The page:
Accepting the Financial Reality of Divorce 

Sep 19, 2020

While many clients don’t want to acknowledge it, some of the most important decisions in a divorce settlement are financial in nature.Accepting that a marriage is ending can be very challenging, and the array of emotions that can prevent the final acceptance is complex and constantly changing. In divorce, the acceptance of financial realities is particularly difficult. Many clients just don’t want to acknowledge it, yet some of the most important decisions in a divorce settlement are financial in nature. After all, our basic survival needs are met by paying for housing, food and other necessities.

While many clients don’t want to acknowledge it, some of the most important decisions in a divorce settlement are financial in nature.

As a divorce mediator in both Chicago and New York state, I can think back to a time where I encountered a couple where the wife, desiring a new beginning, had separated from the husband. The husband, surprised and angry that his more than 25-year marriage was ending, was experiencing a lot of difficulty with the idea of sharing the couple’s assets, including a rather large pension. The wife was in a better place than the husband on an emotional level, but she had not considered the implications of the financial decisions she would face in her future.

The uncertainty associated with divorce extends to future expectations regarding financial security. It is especially important for couples ending a longer-term marriage to consider the implications of their decisions on their retirements.

There is a risk, as mediation begins, that a spouse who has not accepted the emotional reality that the marriage is ending is also disconnected from the financial reality as well. Whether obstructed by anger, fear, denial or depression, a lack of focus can negatively impact informed decision making.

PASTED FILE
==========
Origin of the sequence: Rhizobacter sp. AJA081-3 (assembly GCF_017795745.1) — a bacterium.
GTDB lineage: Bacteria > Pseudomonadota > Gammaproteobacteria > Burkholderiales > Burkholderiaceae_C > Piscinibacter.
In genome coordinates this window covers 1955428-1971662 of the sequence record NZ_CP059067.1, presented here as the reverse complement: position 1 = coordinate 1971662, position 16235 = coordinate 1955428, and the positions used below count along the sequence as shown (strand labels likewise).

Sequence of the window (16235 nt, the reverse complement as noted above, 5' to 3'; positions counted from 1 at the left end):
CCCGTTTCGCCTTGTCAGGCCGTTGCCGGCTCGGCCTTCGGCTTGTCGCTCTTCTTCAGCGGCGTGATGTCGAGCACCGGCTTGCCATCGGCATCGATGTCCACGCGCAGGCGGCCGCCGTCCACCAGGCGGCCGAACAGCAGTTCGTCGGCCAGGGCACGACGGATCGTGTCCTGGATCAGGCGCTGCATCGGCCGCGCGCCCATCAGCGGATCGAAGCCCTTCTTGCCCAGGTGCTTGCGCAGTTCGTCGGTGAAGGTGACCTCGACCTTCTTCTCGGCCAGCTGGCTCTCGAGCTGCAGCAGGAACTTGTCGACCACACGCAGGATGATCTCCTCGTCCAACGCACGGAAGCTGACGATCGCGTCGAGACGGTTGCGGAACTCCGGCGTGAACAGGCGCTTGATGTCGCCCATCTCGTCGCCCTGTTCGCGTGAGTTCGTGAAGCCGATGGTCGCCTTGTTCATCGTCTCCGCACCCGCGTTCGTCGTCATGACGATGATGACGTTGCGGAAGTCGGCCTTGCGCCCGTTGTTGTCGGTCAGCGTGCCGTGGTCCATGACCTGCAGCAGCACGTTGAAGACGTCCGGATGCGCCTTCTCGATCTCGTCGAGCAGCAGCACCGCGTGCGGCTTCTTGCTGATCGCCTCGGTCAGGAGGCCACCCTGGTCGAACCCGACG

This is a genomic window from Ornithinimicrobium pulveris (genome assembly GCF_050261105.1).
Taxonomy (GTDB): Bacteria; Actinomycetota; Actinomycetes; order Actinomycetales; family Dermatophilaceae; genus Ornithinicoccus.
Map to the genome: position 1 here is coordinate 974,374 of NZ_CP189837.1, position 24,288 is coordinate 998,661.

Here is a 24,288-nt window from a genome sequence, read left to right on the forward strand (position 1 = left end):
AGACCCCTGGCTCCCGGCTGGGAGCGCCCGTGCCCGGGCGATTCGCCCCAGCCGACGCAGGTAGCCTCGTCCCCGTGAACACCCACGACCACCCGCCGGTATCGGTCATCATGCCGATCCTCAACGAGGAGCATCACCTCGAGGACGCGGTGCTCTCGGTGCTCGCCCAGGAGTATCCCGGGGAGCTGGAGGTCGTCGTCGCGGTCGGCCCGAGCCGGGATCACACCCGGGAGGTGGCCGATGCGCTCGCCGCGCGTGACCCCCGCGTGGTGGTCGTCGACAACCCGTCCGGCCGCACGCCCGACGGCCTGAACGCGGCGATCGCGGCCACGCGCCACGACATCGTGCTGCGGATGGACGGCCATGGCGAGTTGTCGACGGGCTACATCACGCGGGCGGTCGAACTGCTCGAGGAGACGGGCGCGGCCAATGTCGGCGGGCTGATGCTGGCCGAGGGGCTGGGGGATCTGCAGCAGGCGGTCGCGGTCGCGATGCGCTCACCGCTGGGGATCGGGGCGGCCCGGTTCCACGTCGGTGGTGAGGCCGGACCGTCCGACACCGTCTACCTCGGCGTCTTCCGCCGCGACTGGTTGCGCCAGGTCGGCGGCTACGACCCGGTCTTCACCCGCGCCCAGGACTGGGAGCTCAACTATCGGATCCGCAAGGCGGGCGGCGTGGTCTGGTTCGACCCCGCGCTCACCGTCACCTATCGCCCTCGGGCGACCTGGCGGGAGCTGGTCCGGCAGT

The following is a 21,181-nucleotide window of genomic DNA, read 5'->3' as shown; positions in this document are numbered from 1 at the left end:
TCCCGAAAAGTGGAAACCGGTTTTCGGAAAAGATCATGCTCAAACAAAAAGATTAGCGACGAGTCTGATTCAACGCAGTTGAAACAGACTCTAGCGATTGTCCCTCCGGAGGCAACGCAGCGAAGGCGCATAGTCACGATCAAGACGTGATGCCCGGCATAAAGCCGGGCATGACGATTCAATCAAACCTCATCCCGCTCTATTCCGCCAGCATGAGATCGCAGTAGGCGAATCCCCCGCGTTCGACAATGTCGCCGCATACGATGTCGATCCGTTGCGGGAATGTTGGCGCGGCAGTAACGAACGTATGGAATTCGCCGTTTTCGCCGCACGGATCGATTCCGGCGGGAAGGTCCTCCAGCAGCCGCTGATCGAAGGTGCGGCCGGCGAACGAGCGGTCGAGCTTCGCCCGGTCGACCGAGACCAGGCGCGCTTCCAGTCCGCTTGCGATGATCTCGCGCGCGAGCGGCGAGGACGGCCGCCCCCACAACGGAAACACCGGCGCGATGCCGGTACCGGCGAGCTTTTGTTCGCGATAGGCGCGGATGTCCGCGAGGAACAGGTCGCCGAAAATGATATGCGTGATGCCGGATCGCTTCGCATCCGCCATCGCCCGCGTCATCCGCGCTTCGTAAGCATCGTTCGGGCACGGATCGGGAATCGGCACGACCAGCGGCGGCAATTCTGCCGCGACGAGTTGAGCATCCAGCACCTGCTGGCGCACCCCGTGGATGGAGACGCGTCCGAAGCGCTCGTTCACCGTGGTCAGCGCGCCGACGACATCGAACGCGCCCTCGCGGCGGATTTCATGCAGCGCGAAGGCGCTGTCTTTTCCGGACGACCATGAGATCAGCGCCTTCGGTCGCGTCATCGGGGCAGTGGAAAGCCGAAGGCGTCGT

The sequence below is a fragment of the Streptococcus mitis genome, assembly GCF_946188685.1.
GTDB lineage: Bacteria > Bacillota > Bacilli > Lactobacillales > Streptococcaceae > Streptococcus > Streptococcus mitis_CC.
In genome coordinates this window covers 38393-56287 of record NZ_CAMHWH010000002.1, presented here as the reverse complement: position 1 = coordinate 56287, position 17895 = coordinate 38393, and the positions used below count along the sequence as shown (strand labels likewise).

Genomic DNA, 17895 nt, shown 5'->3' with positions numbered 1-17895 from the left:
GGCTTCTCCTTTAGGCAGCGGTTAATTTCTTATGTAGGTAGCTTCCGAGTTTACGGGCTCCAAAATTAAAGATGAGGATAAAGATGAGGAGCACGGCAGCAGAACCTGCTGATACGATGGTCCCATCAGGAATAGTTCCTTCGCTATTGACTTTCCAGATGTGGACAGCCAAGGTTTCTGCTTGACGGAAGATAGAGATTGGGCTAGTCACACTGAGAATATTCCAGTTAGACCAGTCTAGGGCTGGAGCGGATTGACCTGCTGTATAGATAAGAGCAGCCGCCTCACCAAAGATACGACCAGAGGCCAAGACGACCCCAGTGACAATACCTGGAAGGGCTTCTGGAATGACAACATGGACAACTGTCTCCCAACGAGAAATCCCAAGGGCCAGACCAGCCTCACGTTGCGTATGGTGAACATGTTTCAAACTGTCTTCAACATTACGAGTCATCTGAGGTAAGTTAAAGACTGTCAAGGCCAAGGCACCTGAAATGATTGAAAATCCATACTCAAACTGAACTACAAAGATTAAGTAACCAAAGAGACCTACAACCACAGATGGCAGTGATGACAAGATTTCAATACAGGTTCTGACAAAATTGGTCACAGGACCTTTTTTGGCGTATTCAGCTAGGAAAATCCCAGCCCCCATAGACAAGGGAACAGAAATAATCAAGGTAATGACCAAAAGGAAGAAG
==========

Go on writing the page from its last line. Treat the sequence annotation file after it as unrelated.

In particular, I have found that one or both spouses may need time or more information to process the possibility or inevitability of their new financial reality. This reality can include the following scenarios:

  1. We are going to have a tougher time making ends meet in two households than we did when we were living together.
  2. I worked hard at my job and contributed to a 401K or pension, and now I may have to share this hard-earned benefit with my soon-to-be ex-spouse.
  3. One of us wants to keep the home, but obtaining financing for a buy-out may be difficult.
  4. Providing financial support for our children may include money that is used for rent or mortgage payments that only benefit one parent.
  5. I sacrificed a career to be a stay-at-home parent, and there are challenges to re-entering the workforce.

When couples choose to use divorce mediation, they have the opportunity to take the time required to communicate and plan for their new financial circumstances. The mediation process allows for as much research and time as needed, the exploration of options, and an agreed-upon outcome that will often lead to the acceptance of a new reality created by both of you.

And in the case of the couple I wrote about above, I encouraged them to take time to process and consider their future needs. Upon their return to mediation several months later, they were more certain of their personal requirements and of their mutual desire to make their decisions in a mediation setting where they had control over the outcome.